Characteristics of the site where the pit is located is another factor team members must take into consideration. Team members are expected to calculate the slope as well as the degree of runoff as part of the geomorphology of the site.

The scorecard also includes soil classification. Students are required to learn a whole new set of terminology regarding the taxonomy of the soil. With this section complete, team members finalize their scorecard by determining what the soil would be useful for – whether it be septic systems, golf courses, crops or constructing basements.

“I like to study soil, so the hands-on aspect of learning soils from the different regions is exciting and challenging,” said Amanda Koch, a junior agronomy major tackling her first semester of soil judging. “I will take away the ability to judge soil in ways that an average agronomy student or person can’t. I have also gained a deep appreciation for the care of our soils here and around the world.”

The SDSU Soils Judging Team competes at regionals every fall, and there are two national competitions they can move on to from regionals. If SDSU doesn’t qualify for the national American Society of Agronomy contest, then they pack up and head to the North American Colleges and Teachers of Agriculture National Collegiate Soil Judging Contest, another national competition which doesn’t require the team to be a regional qualifier.

“If we had the money and resources and students, we could go to two different (national competitions) in the spring,” Malo said. “The reality is we can only afford to go to one. Depending on how the fall goes, we go to one or the other.”

With the extensive travel involved, soil judging is not cheap. Attending one competition, whether regional or national, takes about a week out of the semester. Traveling on the road, practicing at the new location and competing at the actual contest all contribute to time away from SDSU. The Students’ Association’s support with student fee dollars is a major part in the soil judging program’s success.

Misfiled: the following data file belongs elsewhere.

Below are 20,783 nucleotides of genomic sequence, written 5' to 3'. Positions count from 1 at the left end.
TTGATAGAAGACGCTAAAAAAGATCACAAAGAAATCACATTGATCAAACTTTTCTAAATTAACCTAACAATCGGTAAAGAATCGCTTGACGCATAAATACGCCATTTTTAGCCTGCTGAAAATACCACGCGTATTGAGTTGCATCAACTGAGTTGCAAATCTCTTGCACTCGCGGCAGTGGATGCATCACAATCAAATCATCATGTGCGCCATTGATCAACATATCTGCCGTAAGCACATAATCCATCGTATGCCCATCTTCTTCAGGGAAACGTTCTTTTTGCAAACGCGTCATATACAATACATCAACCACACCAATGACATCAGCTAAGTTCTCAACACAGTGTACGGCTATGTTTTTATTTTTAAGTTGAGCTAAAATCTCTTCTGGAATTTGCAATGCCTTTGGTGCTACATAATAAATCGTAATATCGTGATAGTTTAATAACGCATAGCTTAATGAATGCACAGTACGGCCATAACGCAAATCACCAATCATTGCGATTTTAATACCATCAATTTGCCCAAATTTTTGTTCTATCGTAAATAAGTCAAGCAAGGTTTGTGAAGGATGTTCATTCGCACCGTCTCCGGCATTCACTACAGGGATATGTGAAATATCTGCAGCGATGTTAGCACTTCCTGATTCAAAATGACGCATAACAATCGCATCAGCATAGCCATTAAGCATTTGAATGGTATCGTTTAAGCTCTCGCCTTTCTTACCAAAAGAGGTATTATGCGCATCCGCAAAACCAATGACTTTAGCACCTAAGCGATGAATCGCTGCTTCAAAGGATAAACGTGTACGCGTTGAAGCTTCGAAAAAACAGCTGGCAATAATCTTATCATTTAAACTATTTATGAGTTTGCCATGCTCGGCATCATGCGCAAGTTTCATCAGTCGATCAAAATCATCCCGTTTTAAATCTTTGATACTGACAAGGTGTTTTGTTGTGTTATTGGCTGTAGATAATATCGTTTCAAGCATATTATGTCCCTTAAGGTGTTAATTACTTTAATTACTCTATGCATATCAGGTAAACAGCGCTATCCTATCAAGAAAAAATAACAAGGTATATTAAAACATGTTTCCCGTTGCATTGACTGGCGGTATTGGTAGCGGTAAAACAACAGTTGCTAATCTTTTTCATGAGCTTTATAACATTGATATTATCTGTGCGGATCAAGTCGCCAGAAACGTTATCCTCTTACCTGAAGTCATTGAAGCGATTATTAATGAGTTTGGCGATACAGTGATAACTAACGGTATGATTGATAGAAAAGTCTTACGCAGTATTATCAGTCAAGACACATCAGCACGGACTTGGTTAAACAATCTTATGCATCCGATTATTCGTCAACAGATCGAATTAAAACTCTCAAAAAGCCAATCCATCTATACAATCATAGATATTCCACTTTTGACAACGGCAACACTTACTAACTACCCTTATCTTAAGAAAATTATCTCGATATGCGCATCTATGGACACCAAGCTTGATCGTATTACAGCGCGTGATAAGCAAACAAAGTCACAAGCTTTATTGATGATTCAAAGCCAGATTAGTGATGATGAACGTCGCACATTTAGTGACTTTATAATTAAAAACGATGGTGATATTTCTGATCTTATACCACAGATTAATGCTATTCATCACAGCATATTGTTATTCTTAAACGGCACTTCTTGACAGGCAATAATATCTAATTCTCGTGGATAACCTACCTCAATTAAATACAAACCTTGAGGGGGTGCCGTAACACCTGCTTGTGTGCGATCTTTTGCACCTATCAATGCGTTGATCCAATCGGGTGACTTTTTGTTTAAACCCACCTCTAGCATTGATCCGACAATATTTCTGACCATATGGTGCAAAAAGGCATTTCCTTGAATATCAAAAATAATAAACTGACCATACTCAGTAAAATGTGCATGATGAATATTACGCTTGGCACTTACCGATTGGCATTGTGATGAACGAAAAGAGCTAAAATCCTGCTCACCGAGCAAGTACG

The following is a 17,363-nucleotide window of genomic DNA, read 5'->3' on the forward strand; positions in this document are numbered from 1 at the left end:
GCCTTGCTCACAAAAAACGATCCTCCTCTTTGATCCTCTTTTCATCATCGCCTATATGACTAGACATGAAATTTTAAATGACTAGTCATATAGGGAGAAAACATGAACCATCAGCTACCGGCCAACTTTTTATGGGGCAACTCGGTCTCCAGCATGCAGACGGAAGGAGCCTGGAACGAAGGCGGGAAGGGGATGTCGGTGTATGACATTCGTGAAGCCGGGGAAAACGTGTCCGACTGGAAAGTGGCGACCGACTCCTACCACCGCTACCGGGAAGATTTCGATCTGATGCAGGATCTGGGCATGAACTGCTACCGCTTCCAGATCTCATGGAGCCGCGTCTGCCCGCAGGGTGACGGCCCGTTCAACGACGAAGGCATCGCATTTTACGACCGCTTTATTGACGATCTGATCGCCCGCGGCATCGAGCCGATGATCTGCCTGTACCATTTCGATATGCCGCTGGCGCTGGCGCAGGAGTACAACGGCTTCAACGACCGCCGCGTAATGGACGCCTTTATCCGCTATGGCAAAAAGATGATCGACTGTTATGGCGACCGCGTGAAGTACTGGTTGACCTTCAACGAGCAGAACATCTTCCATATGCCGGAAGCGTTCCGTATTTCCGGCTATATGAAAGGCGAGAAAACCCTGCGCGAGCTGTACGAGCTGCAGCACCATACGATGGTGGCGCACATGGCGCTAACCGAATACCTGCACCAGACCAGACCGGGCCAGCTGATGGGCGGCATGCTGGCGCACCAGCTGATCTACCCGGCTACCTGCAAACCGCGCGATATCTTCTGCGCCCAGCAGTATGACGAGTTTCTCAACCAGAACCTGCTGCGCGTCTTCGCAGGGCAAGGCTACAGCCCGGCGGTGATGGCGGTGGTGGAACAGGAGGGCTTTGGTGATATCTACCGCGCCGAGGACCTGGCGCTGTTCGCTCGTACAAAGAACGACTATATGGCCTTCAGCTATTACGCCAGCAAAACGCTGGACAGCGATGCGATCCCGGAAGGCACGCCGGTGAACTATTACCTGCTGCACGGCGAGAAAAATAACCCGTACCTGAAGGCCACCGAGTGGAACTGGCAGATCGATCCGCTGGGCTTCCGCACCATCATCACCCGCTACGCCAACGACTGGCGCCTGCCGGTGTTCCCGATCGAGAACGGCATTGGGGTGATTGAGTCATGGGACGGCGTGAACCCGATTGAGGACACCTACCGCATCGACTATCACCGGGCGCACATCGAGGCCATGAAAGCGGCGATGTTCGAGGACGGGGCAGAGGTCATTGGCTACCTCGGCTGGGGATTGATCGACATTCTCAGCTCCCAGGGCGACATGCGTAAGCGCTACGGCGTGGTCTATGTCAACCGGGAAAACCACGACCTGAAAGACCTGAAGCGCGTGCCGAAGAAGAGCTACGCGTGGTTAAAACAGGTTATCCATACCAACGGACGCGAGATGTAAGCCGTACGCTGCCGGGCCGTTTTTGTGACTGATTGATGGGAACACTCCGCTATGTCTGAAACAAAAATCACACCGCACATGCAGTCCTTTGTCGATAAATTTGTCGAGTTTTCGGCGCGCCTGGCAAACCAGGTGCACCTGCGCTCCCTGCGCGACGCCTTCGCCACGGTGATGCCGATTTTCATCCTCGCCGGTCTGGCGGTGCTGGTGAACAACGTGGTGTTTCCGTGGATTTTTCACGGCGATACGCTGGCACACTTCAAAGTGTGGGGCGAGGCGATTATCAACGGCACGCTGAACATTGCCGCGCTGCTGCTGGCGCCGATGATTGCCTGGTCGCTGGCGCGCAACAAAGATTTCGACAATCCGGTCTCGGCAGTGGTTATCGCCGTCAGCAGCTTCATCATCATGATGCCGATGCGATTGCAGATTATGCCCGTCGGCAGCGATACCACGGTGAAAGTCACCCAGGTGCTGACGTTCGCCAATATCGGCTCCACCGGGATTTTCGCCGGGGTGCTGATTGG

“We’re like a traveling team,” Malo said. “(The national competition) is the big NCAA tournament. That’s the way we look at it.”

Team members are taking away more from the experience than just dirt on their hands.

“Going on the trip was a great experience and has greatly broadened my understanding of soils that will benefit me in my career,” said Nathan Odegard, a junior agronomy major embarking on his first semester with the Soil Judging Team. “What I will take away from this experience is a better knowledge of soils and know that I was part of a great team.”

“I have greatly enjoyed my experience on the soil judging team,” Slepikas said. “You wouldn’t think that we’d that much fun evaluating soil profiles all day during the week-long contest, but we really enjoy it. Being on the Soil Judging Team has taught me a great amount about soil and landscape formation but has also given me a great way to challenge my mind and my abilities.”

Students that join the team come from majors all across campus, including agronomy, economics, range science and even nursing and pharmacy.

“I would recommend the soils team to anyone who has interest,” Sabel said. “You don’t have to be the soil whisperer to learn and have fun on the team. We take everyone as they are, and people usually find a strength to contribute. It’s an excellent opportunity to travel and meet people from across the Midwest and around the nation.”